Fold the top third down and the bottom third up as if you were folding a very wide and narrow business letter. Gently seal the edges by pressing with your fingers or the palm of your hand. The result should look like a fat log. (If you have a rectangle of sorts, you can repeat the folding and pinch the edges to seal to create a log.) Your aim is to coil the dough so that when it’s baking, it will spring and burst open beautifully. Try to keep as much of the air in the dough as possible without breaking the skin.
Turn the log over (seam side down) and start rolling the log back and forth (have your hands flat facing downward) to elongate and stretch it into a 15-inch-long thick rope that’s 2 to 2 1/2 inches wide. Try not to stop for long lest the dough sticks to your work surface. The dough should be very soft and easily yield to your motions. Pick up the dough with both hands and place seam side down in the cradle of one of the bread pans. Repeat with the remaining half of dough.
7. Loosely cover the loaves with a dish towel to prevent the dough from drying and inhibiting rising in the oven. Set aside in a warm draft-free place for 30 minutes, or until just shy of double the original size.
8. Meanwhile, put a large roasting pan with 1 inch of hot water in it on bottom of gas oven or on lowest rack of electric oven. Position the oven rack in upper third of oven. Preheat the oven to 450°F.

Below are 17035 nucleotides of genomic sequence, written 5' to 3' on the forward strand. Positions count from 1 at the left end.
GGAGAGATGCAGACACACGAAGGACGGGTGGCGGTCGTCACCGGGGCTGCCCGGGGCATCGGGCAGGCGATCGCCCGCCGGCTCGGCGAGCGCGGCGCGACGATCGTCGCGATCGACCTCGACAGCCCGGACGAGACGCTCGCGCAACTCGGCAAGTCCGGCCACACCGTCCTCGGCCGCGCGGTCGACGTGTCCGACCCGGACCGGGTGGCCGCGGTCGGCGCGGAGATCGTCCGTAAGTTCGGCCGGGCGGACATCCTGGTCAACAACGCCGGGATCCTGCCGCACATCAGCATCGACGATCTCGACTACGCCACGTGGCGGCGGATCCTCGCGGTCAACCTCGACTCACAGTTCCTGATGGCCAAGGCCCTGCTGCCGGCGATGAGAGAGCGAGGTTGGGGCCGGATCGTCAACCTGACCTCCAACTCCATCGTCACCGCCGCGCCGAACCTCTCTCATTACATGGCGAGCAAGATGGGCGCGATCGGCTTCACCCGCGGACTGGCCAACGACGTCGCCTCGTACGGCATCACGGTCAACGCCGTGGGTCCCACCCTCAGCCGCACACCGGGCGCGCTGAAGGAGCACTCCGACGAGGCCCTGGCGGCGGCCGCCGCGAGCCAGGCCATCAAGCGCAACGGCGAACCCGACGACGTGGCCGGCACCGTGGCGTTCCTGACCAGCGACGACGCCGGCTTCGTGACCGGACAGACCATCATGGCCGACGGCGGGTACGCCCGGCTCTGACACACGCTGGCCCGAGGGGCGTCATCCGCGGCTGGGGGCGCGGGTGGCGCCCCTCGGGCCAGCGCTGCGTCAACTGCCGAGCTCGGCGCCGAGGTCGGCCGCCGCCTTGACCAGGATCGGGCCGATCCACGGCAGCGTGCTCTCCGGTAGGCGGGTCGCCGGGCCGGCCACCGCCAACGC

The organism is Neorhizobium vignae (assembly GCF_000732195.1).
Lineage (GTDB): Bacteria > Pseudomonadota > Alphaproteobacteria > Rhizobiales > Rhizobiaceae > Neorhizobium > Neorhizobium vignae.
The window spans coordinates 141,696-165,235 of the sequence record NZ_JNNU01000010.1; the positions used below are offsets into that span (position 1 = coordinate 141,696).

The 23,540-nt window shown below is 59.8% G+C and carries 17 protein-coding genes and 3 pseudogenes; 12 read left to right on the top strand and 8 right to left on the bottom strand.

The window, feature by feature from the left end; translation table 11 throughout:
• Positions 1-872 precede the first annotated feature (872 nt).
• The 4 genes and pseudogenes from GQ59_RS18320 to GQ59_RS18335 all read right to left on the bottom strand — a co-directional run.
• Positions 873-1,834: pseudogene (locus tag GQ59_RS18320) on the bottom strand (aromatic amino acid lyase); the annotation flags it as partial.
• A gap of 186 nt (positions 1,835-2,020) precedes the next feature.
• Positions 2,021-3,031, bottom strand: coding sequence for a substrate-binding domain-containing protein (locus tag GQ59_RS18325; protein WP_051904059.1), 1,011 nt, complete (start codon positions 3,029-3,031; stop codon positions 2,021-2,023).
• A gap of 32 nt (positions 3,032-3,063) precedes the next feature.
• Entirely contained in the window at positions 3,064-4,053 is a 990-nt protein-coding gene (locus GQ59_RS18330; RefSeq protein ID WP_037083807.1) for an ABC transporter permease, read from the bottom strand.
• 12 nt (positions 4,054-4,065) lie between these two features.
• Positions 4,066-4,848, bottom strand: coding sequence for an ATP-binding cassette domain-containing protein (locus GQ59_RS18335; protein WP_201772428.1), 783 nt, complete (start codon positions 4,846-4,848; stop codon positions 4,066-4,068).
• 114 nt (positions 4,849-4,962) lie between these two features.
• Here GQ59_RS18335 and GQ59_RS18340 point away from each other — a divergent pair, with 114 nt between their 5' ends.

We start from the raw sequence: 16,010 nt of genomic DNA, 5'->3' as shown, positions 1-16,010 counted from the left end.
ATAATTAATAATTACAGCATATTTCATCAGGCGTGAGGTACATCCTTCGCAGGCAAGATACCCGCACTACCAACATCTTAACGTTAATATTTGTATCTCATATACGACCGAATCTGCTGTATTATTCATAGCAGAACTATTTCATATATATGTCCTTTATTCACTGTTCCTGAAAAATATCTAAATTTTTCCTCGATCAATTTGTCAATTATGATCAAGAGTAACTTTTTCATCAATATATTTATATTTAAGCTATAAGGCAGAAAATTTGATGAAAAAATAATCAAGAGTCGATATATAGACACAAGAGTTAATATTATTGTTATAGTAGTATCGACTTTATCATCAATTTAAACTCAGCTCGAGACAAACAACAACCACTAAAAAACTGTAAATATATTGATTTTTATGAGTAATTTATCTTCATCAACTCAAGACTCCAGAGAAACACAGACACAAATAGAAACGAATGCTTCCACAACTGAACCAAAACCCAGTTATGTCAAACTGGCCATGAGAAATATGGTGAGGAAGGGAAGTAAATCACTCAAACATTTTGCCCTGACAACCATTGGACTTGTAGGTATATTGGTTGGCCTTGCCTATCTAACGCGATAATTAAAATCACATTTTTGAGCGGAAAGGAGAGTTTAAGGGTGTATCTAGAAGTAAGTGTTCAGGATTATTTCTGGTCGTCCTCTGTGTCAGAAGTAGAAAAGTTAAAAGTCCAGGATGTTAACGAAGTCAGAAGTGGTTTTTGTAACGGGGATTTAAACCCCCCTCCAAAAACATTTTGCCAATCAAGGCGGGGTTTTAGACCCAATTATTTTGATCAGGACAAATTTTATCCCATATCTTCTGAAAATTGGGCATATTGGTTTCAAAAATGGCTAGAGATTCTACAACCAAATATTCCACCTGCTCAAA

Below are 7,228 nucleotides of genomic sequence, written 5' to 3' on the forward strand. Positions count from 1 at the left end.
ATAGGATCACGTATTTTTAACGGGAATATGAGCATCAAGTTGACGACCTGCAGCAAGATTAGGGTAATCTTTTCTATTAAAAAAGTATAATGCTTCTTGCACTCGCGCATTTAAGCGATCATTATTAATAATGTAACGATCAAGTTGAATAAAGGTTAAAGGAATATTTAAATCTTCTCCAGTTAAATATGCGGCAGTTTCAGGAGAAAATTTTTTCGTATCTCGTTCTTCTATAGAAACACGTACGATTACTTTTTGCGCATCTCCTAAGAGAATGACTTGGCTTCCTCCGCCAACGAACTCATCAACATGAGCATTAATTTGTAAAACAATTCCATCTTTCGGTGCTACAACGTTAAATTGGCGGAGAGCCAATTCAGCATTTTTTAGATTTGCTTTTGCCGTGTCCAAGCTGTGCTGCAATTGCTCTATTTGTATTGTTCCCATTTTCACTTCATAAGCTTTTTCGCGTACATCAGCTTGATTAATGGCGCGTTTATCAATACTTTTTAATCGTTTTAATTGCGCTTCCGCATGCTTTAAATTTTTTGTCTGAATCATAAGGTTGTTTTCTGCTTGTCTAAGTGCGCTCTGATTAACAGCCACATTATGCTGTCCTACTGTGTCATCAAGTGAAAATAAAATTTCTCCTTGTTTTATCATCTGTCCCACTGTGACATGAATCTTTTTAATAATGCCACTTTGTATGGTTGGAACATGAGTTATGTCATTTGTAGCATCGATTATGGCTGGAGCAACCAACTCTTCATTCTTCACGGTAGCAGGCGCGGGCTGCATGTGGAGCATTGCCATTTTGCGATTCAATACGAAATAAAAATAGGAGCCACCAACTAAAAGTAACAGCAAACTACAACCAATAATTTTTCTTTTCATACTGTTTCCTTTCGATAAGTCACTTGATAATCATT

9. When the loaves have risen enough, they’re ready for baking. Fill the spray bottle part way with water. Use a razor or sharp knife to make 4 or 5 shallow diagonal slashes down length of each log. The cuts should run the length of the log, be about 4 inches long each, and ¼ to 1/2 inch deep. Angle the razor or knife at about 30 degrees. Mist the loaves with 4 to 6 sprays of water.
10. Slide the pan into the oven onto the upper 3rd rack and bake for 20 minutes. After baking for 3 minutes, mist the loaves. Repeat the misting after baking for another 3 minutes. Then, let the loaves bake. At the 15-minute mark, you may rotate the pan for even browning. At the 20-minute mark, gently turn (you may have to pry it free just a tad) the loaves bottom side up in the pan to promote even crisping and browning. Bake for about 5 minutes, during which you can even rotate the loaves so that the sides brown and crisp too, or until the loaves are crisp all over. The browning happens quickly at this stage so carefully monitor the loaves to prevent burning.
Transfer each loaf to a rack to cool. The bread is wonderful warm after having cooled for about 30 minutes. They’ll remain at their best for about 6 hours after baking and can be reheated in the oven. Store overnight in a thick paper bag. To freeze for up to 2 months, wrap in a double layer of plastic wrap; defrost at room temperature and reheat in a 350F oven for about 10 minutes to refresh and crisp.